Cluster bombs are preoccupying Peter Howson. “I'm obsessed with cluster bombs right now,” he growls. “And this picture - you even have the mosque in there, with the bombs going off all around it.” The artist stands by the window in his study. Behind him, the Ayrshire hills shimmer on a crisp winter's morning, a beautiful, tranquil prospect. But Howson's attention is entirely focussed on his work, scattered over the floor, images of desolation that he has pulled from the 20 or so sketchbooks piled on his desk.
Each one is more terrifying than the last. A line drawing of a figure in agonising pain. Children fleeing some unseen horror. A couple embracing - they seem lost in a moment of sexual ecstasy, until you look closer. “It's actually a dying pregnant woman,” Howson says in his slow, resonant voice.
This is Peter Howson, the Scottish artist, whose chaotic, difficult life, can't subdue his talent. Howson is famous for his often shocking figurative work - and for his extraordinary life, in which he has overcome his Asperger's Syndrome, his addictions to alcohol and cocaine, a failed marriage, and the attentions of all sorts of strange and occasionally vindictive people.
He is a tremendous interviewee, who just takes on direct questions, however impertinent they might seem to an outsider. Among other things, in the course of this interview, we moved into his personal life, where he almost unhesitatingly revealed the unusual domestic arrangements he shares with his partner of six years, Annie.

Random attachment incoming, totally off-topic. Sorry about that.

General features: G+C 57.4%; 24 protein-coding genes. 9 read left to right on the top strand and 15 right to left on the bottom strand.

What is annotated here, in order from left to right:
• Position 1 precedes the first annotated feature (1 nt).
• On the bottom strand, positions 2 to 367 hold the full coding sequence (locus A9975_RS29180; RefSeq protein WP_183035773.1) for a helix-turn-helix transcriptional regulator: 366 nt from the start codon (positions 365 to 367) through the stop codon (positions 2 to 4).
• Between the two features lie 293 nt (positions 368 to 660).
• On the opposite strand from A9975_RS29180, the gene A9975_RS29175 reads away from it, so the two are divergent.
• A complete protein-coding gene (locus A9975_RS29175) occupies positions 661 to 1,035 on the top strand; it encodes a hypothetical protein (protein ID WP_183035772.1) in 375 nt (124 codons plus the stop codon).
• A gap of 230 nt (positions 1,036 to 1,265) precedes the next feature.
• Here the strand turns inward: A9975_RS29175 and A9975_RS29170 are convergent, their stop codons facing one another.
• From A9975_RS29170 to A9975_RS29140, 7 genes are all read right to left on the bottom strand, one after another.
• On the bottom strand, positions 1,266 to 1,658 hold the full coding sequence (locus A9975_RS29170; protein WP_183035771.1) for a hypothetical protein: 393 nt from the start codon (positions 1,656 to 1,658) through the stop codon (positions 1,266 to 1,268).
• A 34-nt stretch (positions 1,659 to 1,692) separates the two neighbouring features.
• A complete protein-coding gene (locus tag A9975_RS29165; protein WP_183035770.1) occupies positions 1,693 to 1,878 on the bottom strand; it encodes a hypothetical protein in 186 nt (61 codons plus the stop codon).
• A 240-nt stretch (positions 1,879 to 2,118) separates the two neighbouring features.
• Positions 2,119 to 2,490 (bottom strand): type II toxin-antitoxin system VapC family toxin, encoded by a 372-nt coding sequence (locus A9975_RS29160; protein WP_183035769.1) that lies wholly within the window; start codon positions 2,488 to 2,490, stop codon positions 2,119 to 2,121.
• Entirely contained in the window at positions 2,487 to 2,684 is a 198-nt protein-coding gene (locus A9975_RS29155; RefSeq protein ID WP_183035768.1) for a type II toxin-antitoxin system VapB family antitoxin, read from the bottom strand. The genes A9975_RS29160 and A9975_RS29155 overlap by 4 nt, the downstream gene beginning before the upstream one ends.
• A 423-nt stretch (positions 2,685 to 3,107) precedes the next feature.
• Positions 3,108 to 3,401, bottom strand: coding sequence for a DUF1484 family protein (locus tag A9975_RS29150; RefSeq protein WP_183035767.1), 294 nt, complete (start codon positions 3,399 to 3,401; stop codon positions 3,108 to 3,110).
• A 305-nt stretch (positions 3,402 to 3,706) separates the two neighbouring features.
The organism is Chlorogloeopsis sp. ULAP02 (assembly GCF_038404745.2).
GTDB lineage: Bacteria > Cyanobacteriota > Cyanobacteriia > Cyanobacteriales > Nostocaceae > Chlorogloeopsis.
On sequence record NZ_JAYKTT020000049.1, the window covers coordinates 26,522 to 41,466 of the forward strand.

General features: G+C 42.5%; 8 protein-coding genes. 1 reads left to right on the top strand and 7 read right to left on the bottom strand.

We don't have what you might call a normal relationship,” he says. “We stay in different parts of the house. She takes care of me a lot of the time, I take care of her in some ways. Sometimes we get a bit confused, but not really. I know we are a couple who love each other very much and care for each other. We're just not a proper couple in that we don't have a physical relationship.”
He meets Annie in the evenings, he says, for a hour or so, when they sit in front of the television. When their programmes are finished, they go their separate ways to bed.But how can such a passionate man resist a beautiful woman such as Annie? “I love women, I do,” he pleads. “Probably that's one of my big dangers. I'm a visual person, I love beauty. There's comes a point in life... Beauty can lead you to God, in the way that Dante was led through Beatrice. You have to sanctify it at some point.”
Read the full interview, which appeared in the UK edition of the Times, here: Howson on Gaza